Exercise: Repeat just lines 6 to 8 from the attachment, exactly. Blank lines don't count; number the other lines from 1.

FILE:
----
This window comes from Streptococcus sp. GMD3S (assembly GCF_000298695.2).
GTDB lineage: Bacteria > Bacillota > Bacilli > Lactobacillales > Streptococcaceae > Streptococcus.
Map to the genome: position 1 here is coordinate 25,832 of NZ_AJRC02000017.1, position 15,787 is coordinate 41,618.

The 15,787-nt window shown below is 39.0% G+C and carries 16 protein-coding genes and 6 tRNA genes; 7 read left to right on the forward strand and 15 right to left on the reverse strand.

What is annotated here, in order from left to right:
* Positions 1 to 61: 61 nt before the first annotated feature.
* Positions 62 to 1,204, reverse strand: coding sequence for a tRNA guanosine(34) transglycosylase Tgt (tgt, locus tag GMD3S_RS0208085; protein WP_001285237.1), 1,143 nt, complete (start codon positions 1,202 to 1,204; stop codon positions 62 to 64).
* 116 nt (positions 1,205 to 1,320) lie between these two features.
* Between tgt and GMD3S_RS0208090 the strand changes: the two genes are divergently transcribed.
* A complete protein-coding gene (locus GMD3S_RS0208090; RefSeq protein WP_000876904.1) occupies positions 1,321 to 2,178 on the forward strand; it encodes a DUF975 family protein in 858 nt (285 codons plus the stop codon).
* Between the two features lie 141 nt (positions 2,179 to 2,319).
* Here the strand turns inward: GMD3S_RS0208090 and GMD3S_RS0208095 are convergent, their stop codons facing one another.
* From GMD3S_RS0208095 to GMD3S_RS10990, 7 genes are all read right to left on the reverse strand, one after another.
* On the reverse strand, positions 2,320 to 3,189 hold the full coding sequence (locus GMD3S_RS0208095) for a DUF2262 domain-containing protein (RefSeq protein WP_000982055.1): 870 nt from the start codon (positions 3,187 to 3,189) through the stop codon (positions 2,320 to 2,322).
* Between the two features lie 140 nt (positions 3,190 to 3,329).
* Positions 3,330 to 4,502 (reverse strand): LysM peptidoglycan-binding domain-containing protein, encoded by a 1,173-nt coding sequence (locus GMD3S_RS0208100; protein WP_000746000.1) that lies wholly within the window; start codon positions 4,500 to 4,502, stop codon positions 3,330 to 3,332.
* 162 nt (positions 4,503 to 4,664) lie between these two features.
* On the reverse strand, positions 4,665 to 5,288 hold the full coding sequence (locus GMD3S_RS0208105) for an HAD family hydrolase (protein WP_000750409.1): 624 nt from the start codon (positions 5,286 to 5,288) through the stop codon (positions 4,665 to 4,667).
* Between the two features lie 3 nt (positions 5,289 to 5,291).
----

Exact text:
* Positions 1 to 61: 61 nt before the first annotated feature.
* Positions 62 to 1,204, reverse strand: coding sequence for a tRNA guanosine(34) transglycosylase Tgt (tgt, locus tag GMD3S_RS0208085; protein WP_001285237.1), 1,143 nt, complete (start codon positions 1,202 to 1,204; stop codon positions 62 to 64).
* 116 nt (positions 1,205 to 1,320) lie between these two features.